“The condominium is not a new concept, in fact, the term originated in Roman Law. This type of co-ownership was introduced in Ontario roughly 40 years ago, and the Condominium Act dates to 1967 and now contains 189 sections that cover ownership, common elements, vacant land, leasehold condominiums and more” – RECO (Real Estate Council of Ontario).
To own a Condomium, /kändəˈminēəm/ is to have ownership of a specified amount of space (the unit) in a multiple dwelling or other multi-occupancy building with tenancy in common ownership of portions used jointly with other owners (the common elements like hallways, lobby, amenities, etc).
Basically, a resident of a condominium (either freehold or leasehold) enables them to share in the ownership and operation of a residential complex, while having negotiable title to an individual unit. The remainder of the property (building or complex) is held jointly as tenants in common. A unit owner can sell their respective unit, but the unit ownership and tenants in common ownership of the common elements must be sold as a package and cannot be severed by separate deed.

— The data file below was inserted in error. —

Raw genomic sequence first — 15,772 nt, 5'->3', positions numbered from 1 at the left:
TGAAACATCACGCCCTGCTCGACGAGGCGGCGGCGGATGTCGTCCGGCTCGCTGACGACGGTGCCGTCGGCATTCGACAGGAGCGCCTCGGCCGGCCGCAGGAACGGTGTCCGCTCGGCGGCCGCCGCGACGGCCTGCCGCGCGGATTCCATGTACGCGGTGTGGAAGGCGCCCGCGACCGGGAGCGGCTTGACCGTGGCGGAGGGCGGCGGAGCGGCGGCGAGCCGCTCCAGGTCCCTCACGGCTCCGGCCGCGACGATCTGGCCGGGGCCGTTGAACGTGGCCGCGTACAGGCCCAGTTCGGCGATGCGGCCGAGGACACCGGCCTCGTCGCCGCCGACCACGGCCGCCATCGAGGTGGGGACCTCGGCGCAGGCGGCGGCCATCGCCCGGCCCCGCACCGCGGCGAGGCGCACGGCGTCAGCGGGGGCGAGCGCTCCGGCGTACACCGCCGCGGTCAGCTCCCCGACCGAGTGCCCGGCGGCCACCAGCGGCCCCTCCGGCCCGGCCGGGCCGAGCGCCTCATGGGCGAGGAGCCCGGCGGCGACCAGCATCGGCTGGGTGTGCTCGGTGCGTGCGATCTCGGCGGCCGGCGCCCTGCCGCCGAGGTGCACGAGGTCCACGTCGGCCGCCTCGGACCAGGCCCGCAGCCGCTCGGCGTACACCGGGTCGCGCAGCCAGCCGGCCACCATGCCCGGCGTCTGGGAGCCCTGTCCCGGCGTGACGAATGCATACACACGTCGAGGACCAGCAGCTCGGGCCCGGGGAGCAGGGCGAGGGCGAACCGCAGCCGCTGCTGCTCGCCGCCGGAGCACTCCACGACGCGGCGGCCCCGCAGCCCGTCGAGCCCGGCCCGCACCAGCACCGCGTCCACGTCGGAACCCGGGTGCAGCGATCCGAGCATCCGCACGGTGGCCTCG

The condominium legal structure is established through a declaration and the condo description (diagrammatic representations including surveys of the land and improvements). When both declaration and description are registered a condominium is created. A corporation without share capital is automatically formed upon incorporation in which members are the unit owners.
The condominium corporation has a duty to effect unit owner compliance under the Act and has the power to own, acquire, encumber and dispose of real and personal property according to the Act, declaration and by-laws The corporation does not provide limited liability and as such the unit owners are personally liable for all the debts and obligations of the condominium corporation.
Phew, that was a bunch of not so entertainingly written mumbo jumbo, but now you know!